cloud HIPAA compliance

Many companies who need to be HIPAA compliant are looking for scalable options to meet their growing IT infrastructure needs. Cloud-based solutions offer greater flexibility than traditional in-office solutions, but what do you need to consider before trusting cloud HIPAA compliance?

What to Look For With HIPAA Certified Cloud Services: Who Needs them?

The HIPAA regulations divide businesses into two groups based on how they interact with protected health information (PHI):

Covered Entities (CE): Healthcare providers, health plans, and healthcare data clearinghouses fall into this category. These companies use PHI for treatment, billing, and data analysis to support those activities. Covered entities like doctors and insurance companies will create PHI during their everyday activities. 

Business Associates (BA): If a company takes possession of PHI to provide support services to CEs or other BAs, they are considered a business associate. Electronic health record services, managed service providers, third-party billers, and print/mailing firms that send statements to patients are some common examples of BAs. 

BAs must follow HIPAA’s Privacy Rule, Security Rule, and the HITECH Omnibus Rule, including breach notification and the protection of PHI in physical or electronic (ePHI) formats.

Organizations must sign Business Associate Agreements (BAAs) before transmitting PHI. The goal is to create an unbroken chain of HIPAA compliance in any place where PHI may be stored or used.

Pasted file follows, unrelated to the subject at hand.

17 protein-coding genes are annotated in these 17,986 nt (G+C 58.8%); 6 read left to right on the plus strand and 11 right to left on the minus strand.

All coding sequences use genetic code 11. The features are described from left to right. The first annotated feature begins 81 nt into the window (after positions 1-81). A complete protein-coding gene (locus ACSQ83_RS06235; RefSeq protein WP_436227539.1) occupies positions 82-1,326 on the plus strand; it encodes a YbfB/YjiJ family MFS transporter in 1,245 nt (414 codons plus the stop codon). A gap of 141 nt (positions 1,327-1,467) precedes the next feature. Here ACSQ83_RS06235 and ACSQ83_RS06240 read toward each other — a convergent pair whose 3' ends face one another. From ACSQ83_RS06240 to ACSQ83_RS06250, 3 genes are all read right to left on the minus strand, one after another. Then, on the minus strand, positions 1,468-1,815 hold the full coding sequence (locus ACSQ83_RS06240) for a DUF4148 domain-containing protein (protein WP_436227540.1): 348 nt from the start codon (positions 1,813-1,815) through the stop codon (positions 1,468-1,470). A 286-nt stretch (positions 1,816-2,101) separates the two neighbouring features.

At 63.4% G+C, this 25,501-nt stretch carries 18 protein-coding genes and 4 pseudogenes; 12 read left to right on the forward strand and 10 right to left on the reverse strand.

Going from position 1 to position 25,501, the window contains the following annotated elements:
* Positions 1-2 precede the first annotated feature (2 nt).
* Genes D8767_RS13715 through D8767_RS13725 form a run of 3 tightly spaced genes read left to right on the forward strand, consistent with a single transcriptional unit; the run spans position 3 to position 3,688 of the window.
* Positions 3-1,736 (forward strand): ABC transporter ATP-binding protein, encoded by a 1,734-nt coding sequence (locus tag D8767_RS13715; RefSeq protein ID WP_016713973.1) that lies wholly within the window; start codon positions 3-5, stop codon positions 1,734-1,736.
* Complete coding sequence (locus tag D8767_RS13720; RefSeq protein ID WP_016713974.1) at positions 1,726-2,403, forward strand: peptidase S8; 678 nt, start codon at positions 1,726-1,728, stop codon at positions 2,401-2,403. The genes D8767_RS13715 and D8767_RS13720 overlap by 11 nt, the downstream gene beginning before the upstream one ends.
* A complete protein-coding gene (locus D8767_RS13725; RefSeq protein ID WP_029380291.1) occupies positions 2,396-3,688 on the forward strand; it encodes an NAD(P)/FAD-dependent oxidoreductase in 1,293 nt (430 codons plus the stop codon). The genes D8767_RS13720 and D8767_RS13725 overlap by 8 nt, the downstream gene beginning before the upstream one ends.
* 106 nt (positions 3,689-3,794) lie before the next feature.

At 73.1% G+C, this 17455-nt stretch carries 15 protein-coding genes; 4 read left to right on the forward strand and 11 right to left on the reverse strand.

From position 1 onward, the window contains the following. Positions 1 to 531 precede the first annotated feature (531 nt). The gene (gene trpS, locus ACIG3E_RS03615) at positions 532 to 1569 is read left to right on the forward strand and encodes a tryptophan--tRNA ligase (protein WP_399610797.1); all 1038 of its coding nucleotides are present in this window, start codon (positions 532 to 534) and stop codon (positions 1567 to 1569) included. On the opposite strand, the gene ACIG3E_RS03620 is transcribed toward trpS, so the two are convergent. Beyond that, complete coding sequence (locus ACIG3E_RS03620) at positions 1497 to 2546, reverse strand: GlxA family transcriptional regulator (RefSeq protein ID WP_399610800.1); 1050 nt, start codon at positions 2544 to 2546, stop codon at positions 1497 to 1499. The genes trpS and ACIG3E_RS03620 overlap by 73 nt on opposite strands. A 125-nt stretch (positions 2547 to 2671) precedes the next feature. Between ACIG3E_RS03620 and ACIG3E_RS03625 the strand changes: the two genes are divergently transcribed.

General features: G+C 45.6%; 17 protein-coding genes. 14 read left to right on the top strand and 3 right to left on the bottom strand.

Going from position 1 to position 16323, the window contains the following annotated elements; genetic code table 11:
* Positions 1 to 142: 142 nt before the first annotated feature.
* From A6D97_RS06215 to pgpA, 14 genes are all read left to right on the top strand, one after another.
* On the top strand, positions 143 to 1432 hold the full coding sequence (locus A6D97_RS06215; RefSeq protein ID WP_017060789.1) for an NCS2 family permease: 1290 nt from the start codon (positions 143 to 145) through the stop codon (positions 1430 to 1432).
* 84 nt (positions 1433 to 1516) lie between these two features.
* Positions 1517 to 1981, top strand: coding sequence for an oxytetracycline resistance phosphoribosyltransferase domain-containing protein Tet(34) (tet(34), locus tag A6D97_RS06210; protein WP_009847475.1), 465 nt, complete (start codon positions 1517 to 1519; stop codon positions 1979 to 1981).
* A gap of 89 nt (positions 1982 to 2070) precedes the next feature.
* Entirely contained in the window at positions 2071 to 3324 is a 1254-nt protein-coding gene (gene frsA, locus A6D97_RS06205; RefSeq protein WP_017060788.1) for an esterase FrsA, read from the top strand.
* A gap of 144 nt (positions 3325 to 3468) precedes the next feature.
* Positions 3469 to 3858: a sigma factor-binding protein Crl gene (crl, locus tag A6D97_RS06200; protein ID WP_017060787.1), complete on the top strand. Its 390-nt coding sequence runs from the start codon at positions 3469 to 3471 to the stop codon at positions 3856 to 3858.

The specific ways each group can interact with PHI differ from company to company, but every organization must share the requirement to be HIPAA compliant.

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Determining Cloud HIPAA Compliance: Fear and Opportunity

By now, most people are aware of cloud-based data and operations. Users have shared access to applications, servers, and services, through internet-based computing that provides data to connected devices on demand. A cloud-based system should enable easier collaboration and data sharing while offering better remote system management tools.

While many businesses were quick to embrace cloud services, concerns regarding HIPAA compliance caused the healthcare industry to lag. Cloud service providers hoping to market to HIPAA-compliant organizations successfully must offer services that meet the same regulatory HIPAA standards as their potential customers.

What to Look For With HIPAA Certified Cloud Services: Saas, PaaS, IaaS

To the uninitiated, cloud computing can seem like a swamp of acronyms and confusing services. Here’s a quick overview and explanation of three of the most common terms.

Software-as-a-Service (SaaS): The most basic form of cloud computing, SaaS offers centrally stored data accessed by users through a web browser. SaaS providers include services such as Gmail or an interface reached via a web browser. SaaS solutions work well for organizations with smaller IT departments because the vendor performs most of the maintenance and upkeep of the solution.

Health IT functions that are a perfect fit for SaaS solutions include electronic health records (EHRs), medical practice management systems, and health information exchange (HIE).

Platform-as-a-Service (PaaS): Offerin